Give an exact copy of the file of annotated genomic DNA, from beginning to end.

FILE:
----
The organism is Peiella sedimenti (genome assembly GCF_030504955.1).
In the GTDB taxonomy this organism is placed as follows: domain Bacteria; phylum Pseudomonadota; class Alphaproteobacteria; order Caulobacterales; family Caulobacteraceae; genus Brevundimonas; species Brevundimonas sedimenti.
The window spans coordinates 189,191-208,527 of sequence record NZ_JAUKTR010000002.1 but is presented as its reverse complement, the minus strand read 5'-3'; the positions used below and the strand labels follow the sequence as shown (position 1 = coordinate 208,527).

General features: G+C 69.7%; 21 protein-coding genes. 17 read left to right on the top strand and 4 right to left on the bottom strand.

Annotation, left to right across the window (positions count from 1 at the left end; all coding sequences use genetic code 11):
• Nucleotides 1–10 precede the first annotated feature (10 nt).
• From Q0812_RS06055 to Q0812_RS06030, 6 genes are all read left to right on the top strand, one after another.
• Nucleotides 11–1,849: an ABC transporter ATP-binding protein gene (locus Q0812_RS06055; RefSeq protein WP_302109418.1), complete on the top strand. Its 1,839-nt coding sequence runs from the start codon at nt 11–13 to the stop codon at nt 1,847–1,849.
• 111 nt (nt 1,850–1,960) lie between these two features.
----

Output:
The organism is Peiella sedimenti (genome assembly GCF_030504955.1).
In the GTDB taxonomy this organism is placed as follows: domain Bacteria; phylum Pseudomonadota; class Alphaproteobacteria; order Caulobacterales; family Caulobacteraceae; genus Brevundimonas; species Brevundimonas sedimenti.
The window spans coordinates 189,191-208,527 of sequence record NZ_JAUKTR010000002.1 but is presented as its reverse complement, the minus strand read 5'-3'; the positions used below and the strand labels follow the sequence as shown (position 1 = coordinate 208,527).

General features: G+C 69.7%; 21 protein-coding genes. 17 read left to right on the top strand and 4 right to left on the bottom strand.

Annotation, left to right across the window (positions count from 1 at the left end; all coding sequences use genetic code 11):
• Nucleotides 1–10 precede the first annotated feature (10 nt).
• From Q0812_RS06055 to Q0812_RS06030, 6 genes are all read left to right on the top strand, one after another.
• Nucleotides 11–1,849: an ABC transporter ATP-binding protein gene (locus Q0812_RS06055; RefSeq protein WP_302109418.1), complete on the top strand. Its 1,839-nt coding sequence runs from the start codon at nt 11–13 to the stop codon at nt 1,847–1,849.
• 111 nt (nt 1,850–1,960) lie between these two features.